A Halloween Block Party Becomes a Rare Opportunity for Anonymity
A party provides a brief respite from life with an invisible illness
Last weekend, we barricaded our street and placed tables with chairs along the curb. The distant smell of hot dogs grilling filled the air as we staked little ghost decorations along the edge of a slope in the front yard, creating a border for a stage.
Once the yard games and sidewalk chalk were in place, I stood in my driveway, surveying our setup. Neighborhood children in bandanas and tiaras were already running up and down the street. The moment I’d been planning for weeks had finally arrived — our Halloween block party.
This year, my partner and I went as Maverick and Goose from the original “Top Gun” movie. I love dressing up in costume, but it took a little bit of persuading for Michael to shave his beard and don the iconic leather jacket Tom Cruise is known for. For Goose, I wore a vintage flight suit adorned with patches, along with a blonde mustache.
When the bluegrass band members arrived, I showed them to their makeshift stage, which overlooked the street. I looked at the more than 100 people wearing costumes and street clothes, who were mostly neighborhood acquaintances. I hadn’t just thrown a block party so that I’d be among other adults wearing costumes this year. I’d papered my block with flyers because some small part of me was pretending to be “normal.” Because I knew I could hide in this crowd of people I barely knew.
As the mic was set up and the instruments tuned, I watched parents playing bean bags with their children and others heaping hot dogs onto plates. I felt liberated.
Between the pandemic and limitations of acute hepatic porphyria (AHP), I don’t get out much. I particularly don’t find myself in scenarios where I’m surrounded by strangers or appearing at least partly anonymous. I’ve designed my life around staying at home, engagements with close friends, or advocacy work, using what little extra time I have to stand up for chronic illness.
There’s a privilege that accompanies invisible illness. The majority of my neighbors aren’t aware of my regular clinic visits or weekly infusions at the chemotherapy clinic. Most of the time, I’m not outwardly disabled. In large part, I get to choose the people I bring into my inner circle, who get to learn about my rare disease and the help it might require.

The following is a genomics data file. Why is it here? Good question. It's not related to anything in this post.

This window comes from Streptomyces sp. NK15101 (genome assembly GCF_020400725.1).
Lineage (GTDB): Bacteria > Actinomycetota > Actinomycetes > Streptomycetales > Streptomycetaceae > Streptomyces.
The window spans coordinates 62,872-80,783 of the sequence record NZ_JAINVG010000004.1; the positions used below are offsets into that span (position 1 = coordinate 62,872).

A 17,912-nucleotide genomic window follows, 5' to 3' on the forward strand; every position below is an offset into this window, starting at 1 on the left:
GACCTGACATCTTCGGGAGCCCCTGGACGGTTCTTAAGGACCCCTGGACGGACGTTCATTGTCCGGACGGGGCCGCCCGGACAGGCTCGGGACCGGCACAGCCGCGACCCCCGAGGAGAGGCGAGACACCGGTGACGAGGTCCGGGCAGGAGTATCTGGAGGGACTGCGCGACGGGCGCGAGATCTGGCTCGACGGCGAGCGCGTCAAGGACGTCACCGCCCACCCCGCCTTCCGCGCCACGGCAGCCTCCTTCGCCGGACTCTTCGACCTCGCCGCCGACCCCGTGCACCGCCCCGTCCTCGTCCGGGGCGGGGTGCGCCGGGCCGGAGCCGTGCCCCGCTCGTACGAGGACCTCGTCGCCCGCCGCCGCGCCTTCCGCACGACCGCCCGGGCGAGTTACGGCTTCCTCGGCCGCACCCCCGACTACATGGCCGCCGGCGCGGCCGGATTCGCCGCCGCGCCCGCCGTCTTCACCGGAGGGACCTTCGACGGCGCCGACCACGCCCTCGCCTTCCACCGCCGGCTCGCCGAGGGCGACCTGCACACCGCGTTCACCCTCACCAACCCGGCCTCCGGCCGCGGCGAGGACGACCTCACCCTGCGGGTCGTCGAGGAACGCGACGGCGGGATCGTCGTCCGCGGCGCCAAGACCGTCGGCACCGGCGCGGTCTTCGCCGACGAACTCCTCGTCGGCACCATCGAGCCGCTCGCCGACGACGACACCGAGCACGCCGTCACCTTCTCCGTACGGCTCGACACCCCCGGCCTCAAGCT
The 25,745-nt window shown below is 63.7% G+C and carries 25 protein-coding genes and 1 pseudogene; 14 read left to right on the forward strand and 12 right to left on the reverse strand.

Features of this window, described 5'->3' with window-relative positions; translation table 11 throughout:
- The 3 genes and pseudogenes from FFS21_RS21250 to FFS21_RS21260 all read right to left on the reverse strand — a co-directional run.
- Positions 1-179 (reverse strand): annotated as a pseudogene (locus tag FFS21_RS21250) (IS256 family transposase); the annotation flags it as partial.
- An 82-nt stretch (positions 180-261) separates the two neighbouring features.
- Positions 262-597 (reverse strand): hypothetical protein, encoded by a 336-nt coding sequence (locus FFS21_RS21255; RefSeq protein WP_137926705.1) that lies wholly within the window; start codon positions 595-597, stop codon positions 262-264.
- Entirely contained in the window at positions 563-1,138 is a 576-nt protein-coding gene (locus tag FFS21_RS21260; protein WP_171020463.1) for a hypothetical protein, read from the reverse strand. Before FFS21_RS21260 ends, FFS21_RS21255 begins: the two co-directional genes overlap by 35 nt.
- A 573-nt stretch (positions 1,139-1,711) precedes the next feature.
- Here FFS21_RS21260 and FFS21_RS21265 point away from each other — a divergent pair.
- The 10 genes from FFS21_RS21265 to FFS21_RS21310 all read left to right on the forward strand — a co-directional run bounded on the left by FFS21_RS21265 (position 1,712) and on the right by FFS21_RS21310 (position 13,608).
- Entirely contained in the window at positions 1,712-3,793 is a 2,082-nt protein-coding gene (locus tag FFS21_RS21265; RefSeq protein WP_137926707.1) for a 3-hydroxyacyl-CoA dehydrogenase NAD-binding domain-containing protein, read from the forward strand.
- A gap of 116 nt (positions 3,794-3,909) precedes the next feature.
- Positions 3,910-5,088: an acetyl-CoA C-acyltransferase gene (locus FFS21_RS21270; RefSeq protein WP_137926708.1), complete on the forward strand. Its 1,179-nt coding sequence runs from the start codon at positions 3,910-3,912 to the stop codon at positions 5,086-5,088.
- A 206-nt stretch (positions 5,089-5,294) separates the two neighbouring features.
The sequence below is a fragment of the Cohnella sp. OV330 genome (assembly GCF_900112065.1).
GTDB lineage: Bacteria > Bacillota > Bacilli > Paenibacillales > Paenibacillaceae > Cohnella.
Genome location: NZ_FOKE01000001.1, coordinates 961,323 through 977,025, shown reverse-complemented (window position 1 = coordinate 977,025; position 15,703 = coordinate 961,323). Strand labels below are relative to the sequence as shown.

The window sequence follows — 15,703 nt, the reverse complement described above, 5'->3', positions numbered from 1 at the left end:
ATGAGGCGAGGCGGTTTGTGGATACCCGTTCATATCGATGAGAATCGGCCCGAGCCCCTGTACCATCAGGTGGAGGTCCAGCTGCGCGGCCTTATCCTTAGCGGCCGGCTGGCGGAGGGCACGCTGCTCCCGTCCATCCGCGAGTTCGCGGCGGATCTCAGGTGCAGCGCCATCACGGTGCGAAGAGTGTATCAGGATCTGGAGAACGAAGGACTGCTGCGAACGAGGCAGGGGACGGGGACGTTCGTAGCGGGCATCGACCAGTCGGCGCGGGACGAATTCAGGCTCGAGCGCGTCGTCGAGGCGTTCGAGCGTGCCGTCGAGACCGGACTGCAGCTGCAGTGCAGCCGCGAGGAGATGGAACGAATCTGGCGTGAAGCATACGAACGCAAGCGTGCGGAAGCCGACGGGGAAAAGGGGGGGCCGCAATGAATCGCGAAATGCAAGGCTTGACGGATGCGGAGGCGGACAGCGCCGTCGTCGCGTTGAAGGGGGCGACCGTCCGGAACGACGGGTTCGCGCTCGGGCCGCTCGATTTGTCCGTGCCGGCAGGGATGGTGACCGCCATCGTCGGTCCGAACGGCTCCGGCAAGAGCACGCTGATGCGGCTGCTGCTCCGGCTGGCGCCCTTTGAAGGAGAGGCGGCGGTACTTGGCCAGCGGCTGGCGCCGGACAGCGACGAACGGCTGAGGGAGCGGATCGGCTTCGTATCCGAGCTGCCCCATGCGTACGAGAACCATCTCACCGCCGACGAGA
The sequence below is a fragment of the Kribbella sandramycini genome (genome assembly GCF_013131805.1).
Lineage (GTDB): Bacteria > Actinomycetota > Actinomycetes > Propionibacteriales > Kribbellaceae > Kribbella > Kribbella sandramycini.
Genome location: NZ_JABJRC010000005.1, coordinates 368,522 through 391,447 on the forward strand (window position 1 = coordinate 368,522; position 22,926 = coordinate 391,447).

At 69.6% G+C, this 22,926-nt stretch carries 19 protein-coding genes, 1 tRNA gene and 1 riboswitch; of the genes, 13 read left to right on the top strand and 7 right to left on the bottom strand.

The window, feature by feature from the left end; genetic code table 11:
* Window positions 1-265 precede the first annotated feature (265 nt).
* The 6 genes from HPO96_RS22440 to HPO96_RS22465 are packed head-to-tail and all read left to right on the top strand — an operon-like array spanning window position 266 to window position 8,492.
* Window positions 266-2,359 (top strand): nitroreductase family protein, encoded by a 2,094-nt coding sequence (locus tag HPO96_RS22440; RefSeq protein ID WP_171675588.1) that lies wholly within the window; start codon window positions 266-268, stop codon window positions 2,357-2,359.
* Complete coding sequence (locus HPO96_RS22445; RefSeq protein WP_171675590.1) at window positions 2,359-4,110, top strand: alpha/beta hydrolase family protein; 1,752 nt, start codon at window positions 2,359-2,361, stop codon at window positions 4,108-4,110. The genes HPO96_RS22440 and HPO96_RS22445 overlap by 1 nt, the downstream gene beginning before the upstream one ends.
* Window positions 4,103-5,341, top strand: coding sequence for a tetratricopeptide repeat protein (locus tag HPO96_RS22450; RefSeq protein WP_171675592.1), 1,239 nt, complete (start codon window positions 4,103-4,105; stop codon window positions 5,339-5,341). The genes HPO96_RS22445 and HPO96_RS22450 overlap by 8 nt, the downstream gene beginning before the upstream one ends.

Living with an illness that’s invisible comes with its share of discrimination as well, from people who don’t understand that disability doesn’t have to be visible. Last weekend, I was actively trying not to look like I was tired or in pain. I didn’t want to appear “sick” to anyone. I never want to look like I’m weak or helpless.
But I have to be careful with how I show up in the world. What I live with is invisible, but if I’m always pretending life is rainbows and butterflies, it affects not just how my neighbors treat me, but also my family members, close friends, and even doctors. With makeup and a cute hairstyle, some days I can even fool myself about needing care.
Just as I’ve tried to minimize my illness with a polished outfit, there’ve been times in my life when I let my suffering become my identity. There were days during my disease acceptance process when I embodied my illness so much that I allowed it to define aspects of myself. I internalized my AHP until I confused porphyria attacks for what makes me an interesting human.
Everyone loves a hero’s journey, where I battle my body and win. But that’s not how my story of chronic illness is written. The longer I live with AHP, the more I understand how stories of persistent pain can confuse people, including many who don’t understand the nature of not getting better or how I’ll never go back to life before rare disease. The longer I live with AHP, the less upfront I’m inclined to be with my illness history, and the more I enjoy being incognito. And given the costumes at the Halloween block party, I felt that I wasn’t the only one keeping a secret.
As the banjo picked and the fiddle piled on with a catchy melody, I found myself in rapture, floating away in the anonymity of the moment. For one night, I wasn’t known as the woman with the weird, rare disease, but as the neighbor on the corner who could draw a crowd for Halloween and host a concert on her front lawn.
Note: Porphyria News is strictly a news and information website about the disease. It does not provide medical advice, diagnosis, or treatment. This content is not intended to be a substitute for professional medical advice, diagnosis, or treatment. Always seek the advice of your physician or other qualified health provider with any questions you may have regarding a medical condition. Never disregard professional medical advice or delay in seeking it because of something you have read on this website. The opinions expressed in this column are not those of Porphyria News or its parent company, BioNews, and are intended to spark discussion about issues pertaining to porphyria.